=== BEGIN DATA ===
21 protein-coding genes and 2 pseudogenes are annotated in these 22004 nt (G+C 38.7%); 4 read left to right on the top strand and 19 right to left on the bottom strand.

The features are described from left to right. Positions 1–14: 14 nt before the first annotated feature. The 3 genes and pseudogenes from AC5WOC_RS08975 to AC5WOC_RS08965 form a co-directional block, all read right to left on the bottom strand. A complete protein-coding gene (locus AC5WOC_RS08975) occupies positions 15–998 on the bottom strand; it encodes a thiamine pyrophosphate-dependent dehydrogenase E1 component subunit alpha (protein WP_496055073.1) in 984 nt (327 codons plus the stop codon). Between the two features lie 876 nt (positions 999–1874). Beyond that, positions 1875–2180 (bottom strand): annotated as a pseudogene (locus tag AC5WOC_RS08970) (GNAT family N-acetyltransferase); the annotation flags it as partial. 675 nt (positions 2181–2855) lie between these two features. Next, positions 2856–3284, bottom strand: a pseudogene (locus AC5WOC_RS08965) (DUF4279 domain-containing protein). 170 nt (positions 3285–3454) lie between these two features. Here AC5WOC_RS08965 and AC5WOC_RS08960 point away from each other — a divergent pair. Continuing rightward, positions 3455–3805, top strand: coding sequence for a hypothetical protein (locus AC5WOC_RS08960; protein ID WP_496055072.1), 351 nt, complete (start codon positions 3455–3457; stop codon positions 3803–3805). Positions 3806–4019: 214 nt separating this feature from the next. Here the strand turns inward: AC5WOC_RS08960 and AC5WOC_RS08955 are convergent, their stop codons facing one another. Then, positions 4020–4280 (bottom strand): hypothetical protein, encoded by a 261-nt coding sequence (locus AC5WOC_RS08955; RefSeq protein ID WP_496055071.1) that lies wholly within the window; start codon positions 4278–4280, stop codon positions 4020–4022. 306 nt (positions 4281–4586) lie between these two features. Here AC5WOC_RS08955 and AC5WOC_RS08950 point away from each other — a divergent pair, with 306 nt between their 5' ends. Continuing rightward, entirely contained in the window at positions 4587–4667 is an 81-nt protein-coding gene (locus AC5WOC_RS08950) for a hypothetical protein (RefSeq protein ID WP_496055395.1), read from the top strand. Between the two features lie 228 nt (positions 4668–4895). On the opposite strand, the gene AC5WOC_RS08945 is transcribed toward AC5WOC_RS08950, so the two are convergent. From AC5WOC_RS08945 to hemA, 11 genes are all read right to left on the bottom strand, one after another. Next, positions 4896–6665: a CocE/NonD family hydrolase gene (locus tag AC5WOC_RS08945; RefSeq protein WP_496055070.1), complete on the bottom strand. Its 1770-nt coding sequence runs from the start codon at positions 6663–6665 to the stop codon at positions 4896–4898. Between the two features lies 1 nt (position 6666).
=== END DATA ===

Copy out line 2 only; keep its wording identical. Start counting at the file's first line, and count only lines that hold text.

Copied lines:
The features are described from left to right. Positions 1–14: 14 nt before the first annotated feature. The 3 genes and pseudogenes from AC5WOC_RS08975 to AC5WOC_RS08965 form a co-directional block, all read right to left on the bottom strand. A complete protein-coding gene (locus AC5WOC_RS08975) occupies positions 15–998 on the bottom strand; it encodes a thiamine pyrophosphate-dependent dehydrogenase E1 component subunit alpha (protein WP_496055073.1) in 984 nt (327 codons plus the stop codon). Between the two features lie 876 nt (positions 999–1874). Beyond that, positions 1875–2180 (bottom strand): annotated as a pseudogene (locus tag AC5WOC_RS08970) (GNAT family N-acetyltransferase); the annotation flags it as partial. 675 nt (positions 2181–2855) lie between these two features. Next, positions 2856–3284, bottom strand: a pseudogene (locus AC5WOC_RS08965) (DUF4279 domain-containing protein). 170 nt (positions 3285–3454) lie between these two features. Here AC5WOC_RS08965 and AC5WOC_RS08960 point away from each other — a divergent pair. Continuing rightward, positions 3455–3805, top strand: coding sequence for a hypothetical protein (locus AC5WOC_RS08960; protein ID WP_496055072.1), 351 nt, complete (start codon positions 3455–3457; stop codon positions 3803–3805). Positions 3806–4019: 214 nt separating this feature from the next. Here the strand turns inward: AC5WOC_RS08960 and AC5WOC_RS08955 are convergent, their stop codons facing one another. Then, positions 4020–4280 (bottom strand): hypothetical protein, encoded by a 261-nt coding sequence (locus AC5WOC_RS08955; RefSeq protein ID WP_496055071.1) that lies wholly within the window; start codon positions 4278–4280, stop codon positions 4020–4022. 306 nt (positions 4281–4586) lie between these two features. Here AC5WOC_RS08955 and AC5WOC_RS08950 point away from each other — a divergent pair, with 306 nt between their 5' ends. Continuing rightward, entirely contained in the window at positions 4587–4667 is an 81-nt protein-coding gene (locus AC5WOC_RS08950) for a hypothetical protein (RefSeq protein ID WP_496055395.1), read from the top strand. Between the two features lie 228 nt (positions 4668–4895). On the opposite strand, the gene AC5WOC_RS08945 is transcribed toward AC5WOC_RS08950, so the two are convergent. From AC5WOC_RS08945 to hemA, 11 genes are all read right to left on the bottom strand, one after another. Next, positions 4896–6665: a CocE/NonD family hydrolase gene (locus tag AC5WOC_RS08945; RefSeq protein WP_496055070.1), complete on the bottom strand. Its 1770-nt coding sequence runs from the start codon at positions 6663–6665 to the stop codon at positions 4896–4898. Between the two features lies 1 nt (position 6666).